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Steel imports have grabbed 19% of the market share this year
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Steel imports have grabbed 19% of the market share this year

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Steel imports have grabbed 19% of the market share this year

Multiple-ton coils of steel are unloaded from the cargo ship Selinda by workers at the Logistec USA terminal at the Adm. Harold E. Shear State Pier in New London, Conn. in this file photo. Steel imports have grabbed 19% of the U.S. market share this year.

Steel imports have grabbed 19% of the U.S. market share so far this year, including just 14% in November.

The United States imported 1.8 million tons of steel in November, according to the U.S. Commerce Department’s most recent Steel Import Monitoring and Analysis. That's down 28.1% from the 2.59 million permitted tons in October and a 14.4% decrease from the October preliminary import total of 2.17 million tons.

In November, imports of finished steel products that require no further processing in the United States, such as at the more than 20 steel companies at the Port of Indiana-Burns Harbor, fell to 1.2 million tons, down 18.8% from 1.47 million tons in October, according to the Washington, D.C.-based trade association The American Iron and Steel Institute. The offshore country with the largest finished steel import permit applications were South Korea, Japan, The Netherlands, Germany and Taiwan.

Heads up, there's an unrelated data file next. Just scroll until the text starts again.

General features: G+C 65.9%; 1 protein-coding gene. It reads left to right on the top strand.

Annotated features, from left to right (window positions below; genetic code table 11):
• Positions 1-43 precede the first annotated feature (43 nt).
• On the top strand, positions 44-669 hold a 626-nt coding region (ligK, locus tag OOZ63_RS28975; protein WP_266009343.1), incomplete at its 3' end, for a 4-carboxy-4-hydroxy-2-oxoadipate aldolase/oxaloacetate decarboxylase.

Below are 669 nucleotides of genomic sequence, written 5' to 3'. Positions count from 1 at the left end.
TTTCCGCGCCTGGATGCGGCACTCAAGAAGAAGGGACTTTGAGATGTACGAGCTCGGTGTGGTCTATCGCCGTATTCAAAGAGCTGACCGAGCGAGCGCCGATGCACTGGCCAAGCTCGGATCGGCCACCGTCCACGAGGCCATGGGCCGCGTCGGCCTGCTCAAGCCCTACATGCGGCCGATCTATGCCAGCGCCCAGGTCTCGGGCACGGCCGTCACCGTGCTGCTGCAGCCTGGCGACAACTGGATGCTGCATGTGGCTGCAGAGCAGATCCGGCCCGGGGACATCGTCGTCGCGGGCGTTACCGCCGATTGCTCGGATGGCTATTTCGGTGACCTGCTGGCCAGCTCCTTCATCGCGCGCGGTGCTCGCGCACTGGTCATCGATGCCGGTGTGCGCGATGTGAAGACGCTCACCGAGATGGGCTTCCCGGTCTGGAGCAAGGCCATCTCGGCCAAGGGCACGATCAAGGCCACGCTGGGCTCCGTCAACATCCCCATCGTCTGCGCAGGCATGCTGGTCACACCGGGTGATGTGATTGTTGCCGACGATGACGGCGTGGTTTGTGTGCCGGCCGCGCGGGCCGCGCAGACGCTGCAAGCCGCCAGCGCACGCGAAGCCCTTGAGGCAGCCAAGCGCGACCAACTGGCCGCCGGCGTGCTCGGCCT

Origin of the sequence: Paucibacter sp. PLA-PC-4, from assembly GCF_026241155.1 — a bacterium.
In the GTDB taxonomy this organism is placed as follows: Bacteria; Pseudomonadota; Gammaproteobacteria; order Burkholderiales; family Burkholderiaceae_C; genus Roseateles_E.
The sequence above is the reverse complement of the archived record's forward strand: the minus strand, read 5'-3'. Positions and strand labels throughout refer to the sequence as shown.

Last month, imports of black plate rose by 353%, cut lengths plates by 39%, line pipe by 28%, reinforcing bars by 18% and hot rolled bars by 16%.

For the first 11 months of the year, the United States imported 26.6 million tons of steel, down 16.3% from the previously year, likely as a result of the Section 232 tariffs of 25% on most foreign-made steel. Imports of finished steel products dropped by 18.6% to 19.5 million tons during the period, as compared to the same time a year earlier, according to the American Iron and Steel Institute.

So far this year, imports of black plate have risen by 90%, steel piling by 34% and tin free steel by 20%.

The largest offshore suppliers, excluding Canada and Mexico in North America, through the first 11 months of 2019 have included South Korean, Japan and Germany, according to the American Iron and Steel Institute. Imports from South Korea are down 10%, Japan 9% and Germany 21%. 

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Business Reporter

Joseph S. Pete is a Lisagor Award-winning business reporter who covers steel, industry, unions, the ports, retail, banking and more. The Indiana University grad has been with The Times since 2013 and blogs about craft beer, culture and the military.

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